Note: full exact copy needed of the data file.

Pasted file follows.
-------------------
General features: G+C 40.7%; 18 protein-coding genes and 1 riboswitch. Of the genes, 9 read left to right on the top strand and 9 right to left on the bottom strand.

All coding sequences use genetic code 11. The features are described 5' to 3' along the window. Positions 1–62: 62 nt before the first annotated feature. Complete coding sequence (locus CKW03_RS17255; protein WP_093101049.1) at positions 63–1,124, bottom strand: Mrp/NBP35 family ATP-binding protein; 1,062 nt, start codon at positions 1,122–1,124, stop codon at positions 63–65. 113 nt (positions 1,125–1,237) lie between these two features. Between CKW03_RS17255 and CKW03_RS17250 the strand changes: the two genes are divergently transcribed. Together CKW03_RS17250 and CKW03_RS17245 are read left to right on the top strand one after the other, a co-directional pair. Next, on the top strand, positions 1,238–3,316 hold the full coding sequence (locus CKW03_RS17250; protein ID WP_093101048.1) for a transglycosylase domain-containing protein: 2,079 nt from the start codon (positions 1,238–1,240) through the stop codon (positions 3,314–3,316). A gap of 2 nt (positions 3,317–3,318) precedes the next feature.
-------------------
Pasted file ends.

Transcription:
General features: G+C 40.7%; 18 protein-coding genes and 1 riboswitch. Of the genes, 9 read left to right on the top strand and 9 right to left on the bottom strand.

All coding sequences use genetic code 11. The features are described 5' to 3' along the window. Positions 1–62: 62 nt before the first annotated feature. Complete coding sequence (locus CKW03_RS17255; protein WP_093101049.1) at positions 63–1,124, bottom strand: Mrp/NBP35 family ATP-binding protein; 1,062 nt, start codon at positions 1,122–1,124, stop codon at positions 63–65. 113 nt (positions 1,125–1,237) lie between these two features. Between CKW03_RS17255 and CKW03_RS17250 the strand changes: the two genes are divergently transcribed. Together CKW03_RS17250 and CKW03_RS17245 are read left to right on the top strand one after the other, a co-directional pair. Next, on the top strand, positions 1,238–3,316 hold the full coding sequence (locus CKW03_RS17250; protein ID WP_093101048.1) for a transglycosylase domain-containing protein: 2,079 nt from the start codon (positions 1,238–1,240) through the stop codon (positions 3,314–3,316). A gap of 2 nt (positions 3,317–3,318) precedes the next feature.